64.2 IP, 3.62 ERA, 3.61 FIP, 1.27 WHIP, 21.0 K%, 10.3 BB%, 0.4 fWAR
Alexander was pretty much as advertised in 2018. His 70.6 GB% was second only to Brad Ziegler. He limited hard-contact and generated soft-contact as sinker pitchers tend to do. Of 151 qualified relievers, he allowed the fourth lowest hard-hit rate at 24.7 percent. Additionally, his 27.0% soft contact rate was third behind just Jansen and Soria. He dropped his sinker usage from 93.4 to 83.8% and upped his slider usage to 10.9 percent. He had the exact same strikeout rate as he did in 2017 at 20.9%, and his 9.9 percent increased to 10.1 percent. If he can drop the walks he’ll take a jump up to the next level. Interesting enough, he’s as close to a LOOGY as the Dodgers had. His 84.1 percent ground-ball rate against LHP was the highest in the league. He had a 0.90 WHIP and 2.13 FIP against left-handed hitters, compared to 1.57 WHIP and 4.70 FIP against right-handed hitters.
56.1 IP, 2.88 ERA, 3.16 FIP, 1.22 WHIP, 26.2 K%, 9.7 BB%, 0.8 fWAR
He ranked 20th in the league at limiting hard contact, at 28.5%. His 23.8% soft-contact generated was 11th. He averaged 96.0 on his fastball while increasing the usage of his slider (22.8%) and changeup (14.9%) to career highs. Remarkable as it was, it’s unfortunate that his reemergence happened during a down year for Jansen. It was an odd situation when Baez was on a roll to end the season, and in the midst of a tight division race it was realistic to feel more comfortable with Baez pitching than Jansen.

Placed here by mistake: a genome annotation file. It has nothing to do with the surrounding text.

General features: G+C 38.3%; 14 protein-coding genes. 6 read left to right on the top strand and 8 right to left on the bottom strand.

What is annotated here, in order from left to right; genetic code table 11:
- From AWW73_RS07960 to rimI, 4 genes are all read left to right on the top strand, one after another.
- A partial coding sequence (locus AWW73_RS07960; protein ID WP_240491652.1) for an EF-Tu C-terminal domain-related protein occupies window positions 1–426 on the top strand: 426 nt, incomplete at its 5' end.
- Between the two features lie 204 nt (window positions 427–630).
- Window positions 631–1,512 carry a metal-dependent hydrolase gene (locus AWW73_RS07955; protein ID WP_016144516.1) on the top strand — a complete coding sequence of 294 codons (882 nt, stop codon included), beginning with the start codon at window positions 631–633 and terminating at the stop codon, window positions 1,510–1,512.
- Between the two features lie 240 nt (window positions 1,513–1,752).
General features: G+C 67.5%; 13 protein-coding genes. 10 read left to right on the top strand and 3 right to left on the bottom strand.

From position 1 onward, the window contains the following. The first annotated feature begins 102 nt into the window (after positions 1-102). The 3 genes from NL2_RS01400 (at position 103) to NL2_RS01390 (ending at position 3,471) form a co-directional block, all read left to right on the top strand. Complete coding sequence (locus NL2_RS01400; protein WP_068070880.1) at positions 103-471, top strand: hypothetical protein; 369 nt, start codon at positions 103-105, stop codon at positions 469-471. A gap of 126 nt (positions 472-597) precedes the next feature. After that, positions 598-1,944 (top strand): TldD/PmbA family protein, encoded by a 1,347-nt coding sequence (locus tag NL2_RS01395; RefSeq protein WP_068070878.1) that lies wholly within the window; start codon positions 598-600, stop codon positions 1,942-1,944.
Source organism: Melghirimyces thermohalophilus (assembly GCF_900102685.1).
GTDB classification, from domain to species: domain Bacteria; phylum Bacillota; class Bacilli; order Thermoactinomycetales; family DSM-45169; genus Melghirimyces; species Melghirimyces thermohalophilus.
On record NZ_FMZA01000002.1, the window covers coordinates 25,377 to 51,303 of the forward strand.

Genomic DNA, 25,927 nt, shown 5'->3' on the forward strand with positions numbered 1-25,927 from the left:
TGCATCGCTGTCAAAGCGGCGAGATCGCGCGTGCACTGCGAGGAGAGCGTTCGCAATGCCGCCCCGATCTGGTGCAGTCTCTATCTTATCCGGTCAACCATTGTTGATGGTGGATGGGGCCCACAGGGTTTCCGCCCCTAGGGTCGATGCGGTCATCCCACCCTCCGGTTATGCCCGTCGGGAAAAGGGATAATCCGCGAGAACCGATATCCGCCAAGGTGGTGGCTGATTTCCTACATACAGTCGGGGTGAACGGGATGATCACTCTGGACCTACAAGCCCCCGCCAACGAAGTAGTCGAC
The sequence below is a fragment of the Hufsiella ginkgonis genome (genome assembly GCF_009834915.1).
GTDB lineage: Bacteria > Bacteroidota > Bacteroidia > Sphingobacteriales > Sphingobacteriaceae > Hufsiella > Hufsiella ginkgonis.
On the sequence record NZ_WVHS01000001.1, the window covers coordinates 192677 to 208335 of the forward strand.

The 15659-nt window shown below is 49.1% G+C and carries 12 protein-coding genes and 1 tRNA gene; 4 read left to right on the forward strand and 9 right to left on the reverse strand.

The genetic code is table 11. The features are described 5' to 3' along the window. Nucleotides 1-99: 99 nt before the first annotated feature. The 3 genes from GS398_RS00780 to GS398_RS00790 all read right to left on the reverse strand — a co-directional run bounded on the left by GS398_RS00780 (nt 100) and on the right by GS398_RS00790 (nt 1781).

38.1 IP, 2.35 ERA, 3.29 FIP, 1.04 WHIP, 30.5 K%, 3.9 BB%, 0.4 fWAR
In his age-21 season, Ferguson posted a fantastic season after being converted to a reliever. When called up to spot-start, he had started all 63 appearances of his minor league career. As he posted a 7.59 ERA over 10.2 innings, he was moved to the bullpen where posted the above stats for the remainder of the season. He struck out 47 and walked only 6 over 38.1 innings, good for a 30.5% strikeout rate and a 3.9% walk rate. If Ferguson qualified as a reliever, that strikeout rate would’ve been 24th in baseball of 151, and the 3.9% walk rate would’ve been the fourth lowest. He challenged hitters in the zone with a 94 MPH fastball that plays up in the zone, and the looping curve he throws roughly 25% of the time. He’ll likely stay in the pen moving forward unless he’s made significant progress with his change-up, as it’s extremely unlikely that he can stick as a starter with just two pitches.
45.0 IP, 4.20 ERA, 4.45 FIP, 1.24 WHIP, 22.2 K%, 9.3 BB%, -0.1 fWAR